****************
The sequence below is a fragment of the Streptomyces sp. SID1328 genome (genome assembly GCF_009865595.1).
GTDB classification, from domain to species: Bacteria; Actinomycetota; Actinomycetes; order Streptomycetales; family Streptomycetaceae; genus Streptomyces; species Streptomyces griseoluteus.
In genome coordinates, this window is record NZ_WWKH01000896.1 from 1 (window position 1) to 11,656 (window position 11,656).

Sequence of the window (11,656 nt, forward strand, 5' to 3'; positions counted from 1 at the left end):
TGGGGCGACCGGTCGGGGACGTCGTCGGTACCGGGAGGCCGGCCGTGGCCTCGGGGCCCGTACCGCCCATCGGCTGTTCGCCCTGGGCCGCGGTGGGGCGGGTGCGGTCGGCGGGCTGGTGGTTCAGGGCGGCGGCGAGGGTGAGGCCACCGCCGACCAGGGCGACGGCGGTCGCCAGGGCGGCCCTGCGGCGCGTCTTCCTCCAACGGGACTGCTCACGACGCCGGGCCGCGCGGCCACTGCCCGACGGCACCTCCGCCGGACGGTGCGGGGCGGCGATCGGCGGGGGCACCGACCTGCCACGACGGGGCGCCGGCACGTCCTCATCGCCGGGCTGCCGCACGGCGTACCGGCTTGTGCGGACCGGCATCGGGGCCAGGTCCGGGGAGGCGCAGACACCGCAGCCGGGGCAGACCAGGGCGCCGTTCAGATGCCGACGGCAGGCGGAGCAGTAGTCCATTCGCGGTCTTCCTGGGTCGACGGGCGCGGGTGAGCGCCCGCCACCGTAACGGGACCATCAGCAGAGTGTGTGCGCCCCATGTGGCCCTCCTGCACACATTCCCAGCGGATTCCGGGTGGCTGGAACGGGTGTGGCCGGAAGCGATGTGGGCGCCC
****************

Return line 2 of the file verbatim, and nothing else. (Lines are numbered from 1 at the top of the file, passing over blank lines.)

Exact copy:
GTDB classification, from domain to species: Bacteria; Actinomycetota; Actinomycetes; order Streptomycetales; family Streptomycetaceae; genus Streptomyces; species Streptomyces griseoluteus.